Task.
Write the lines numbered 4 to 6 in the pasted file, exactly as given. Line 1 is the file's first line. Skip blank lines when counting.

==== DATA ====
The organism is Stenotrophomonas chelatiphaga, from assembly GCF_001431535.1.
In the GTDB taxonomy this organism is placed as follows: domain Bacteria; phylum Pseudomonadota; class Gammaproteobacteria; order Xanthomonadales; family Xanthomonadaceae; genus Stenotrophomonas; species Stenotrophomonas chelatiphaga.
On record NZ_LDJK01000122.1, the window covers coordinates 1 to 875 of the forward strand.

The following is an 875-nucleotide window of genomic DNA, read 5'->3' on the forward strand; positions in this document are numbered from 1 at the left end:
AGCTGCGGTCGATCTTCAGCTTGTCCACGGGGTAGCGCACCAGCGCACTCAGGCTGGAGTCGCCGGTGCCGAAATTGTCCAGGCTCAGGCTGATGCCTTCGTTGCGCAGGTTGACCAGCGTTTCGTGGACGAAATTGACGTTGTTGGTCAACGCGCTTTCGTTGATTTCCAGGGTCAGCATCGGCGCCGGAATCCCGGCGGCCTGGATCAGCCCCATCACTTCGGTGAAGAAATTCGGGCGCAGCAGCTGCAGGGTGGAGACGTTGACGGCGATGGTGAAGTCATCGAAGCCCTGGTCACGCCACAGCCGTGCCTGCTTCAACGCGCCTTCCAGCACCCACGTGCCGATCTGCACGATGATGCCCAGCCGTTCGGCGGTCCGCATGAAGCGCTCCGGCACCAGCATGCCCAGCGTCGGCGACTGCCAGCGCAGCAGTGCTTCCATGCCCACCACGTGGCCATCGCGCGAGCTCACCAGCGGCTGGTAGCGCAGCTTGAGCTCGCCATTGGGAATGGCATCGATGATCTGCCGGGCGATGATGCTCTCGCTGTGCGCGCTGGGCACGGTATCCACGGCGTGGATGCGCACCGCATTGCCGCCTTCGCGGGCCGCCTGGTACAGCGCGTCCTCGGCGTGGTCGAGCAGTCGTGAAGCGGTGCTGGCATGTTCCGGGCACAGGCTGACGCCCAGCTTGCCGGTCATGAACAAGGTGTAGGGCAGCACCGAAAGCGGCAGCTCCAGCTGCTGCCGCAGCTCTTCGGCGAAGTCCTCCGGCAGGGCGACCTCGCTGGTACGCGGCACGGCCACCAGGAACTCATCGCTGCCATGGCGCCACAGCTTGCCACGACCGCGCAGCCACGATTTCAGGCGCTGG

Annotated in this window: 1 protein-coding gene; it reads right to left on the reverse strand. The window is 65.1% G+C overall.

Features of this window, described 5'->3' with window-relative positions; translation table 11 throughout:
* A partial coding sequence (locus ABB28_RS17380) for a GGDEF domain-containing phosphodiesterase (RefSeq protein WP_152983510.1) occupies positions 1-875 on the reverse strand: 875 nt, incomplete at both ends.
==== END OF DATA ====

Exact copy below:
The following is an 875-nucleotide window of genomic DNA, read 5'->3' on the forward strand; positions in this document are numbered from 1 at the left end:
AGCTGCGGTCGATCTTCAGCTTGTCCACGGGGTAGCGCACCAGCGCACTCAGGCTGGAGTCGCCGGTGCCGAAATTGTCCAGGCTCAGGCTGATGCCTTCGTTGCGCAGGTTGACCAGCGTTTCGTGGACGAAATTGACGTTGTTGGTCAACGCGCTTTCGTTGATTTCCAGGGTCAGCATCGGCGCCGGAATCCCGGCGGCCTGGATCAGCCCCATCACTTCGGTGAAGAAATTCGGGCGCAGCAGCTGCAGGGTGGAGACGTTGACGGCGATGGTGAAGTCATCGAAGCCCTGGTCACGCCACAGCCGTGCCTGCTTCAACGCGCCTTCCAGCACCCACGTGCCGATCTGCACGATGATGCCCAGCCGTTCGGCGGTCCGCATGAAGCGCTCCGGCACCAGCATGCCCAGCGTCGGCGACTGCCAGCGCAGCAGTGCTTCCATGCCCACCACGTGGCCATCGCGCGAGCTCACCAGCGGCTGGTAGCGCAGCTTGAGCTCGCCATTGGGAATGGCATCGATGATCTGCCGGGCGATGATGCTCTCGCTGTGCGCGCTGGGCACGGTATCCACGGCGTGGATGCGCACCGCATTGCCGCCTTCGCGGGCCGCCTGGTACAGCGCGTCCTCGGCGTGGTCGAGCAGTCGTGAAGCGGTGCTGGCATGTTCCGGGCACAGGCTGACGCCCAGCTTGCCGGTCATGAACAAGGTGTAGGGCAGCACCGAAAGCGGCAGCTCCAGCTGCTGCCGCAGCTCTTCGGCGAAGTCCTCCGGCAGGGCGACCTCGCTGGTACGCGGCACGGCCACCAGGAACTCATCGCTGCCATGGCGCCACAGCTTGCCACGACCGCGCAGCCACGATTTCAGGCGCTGG

Annotated in this window: 1 protein-coding gene; it reads right to left on the reverse strand. The window is 65.1% G+C overall.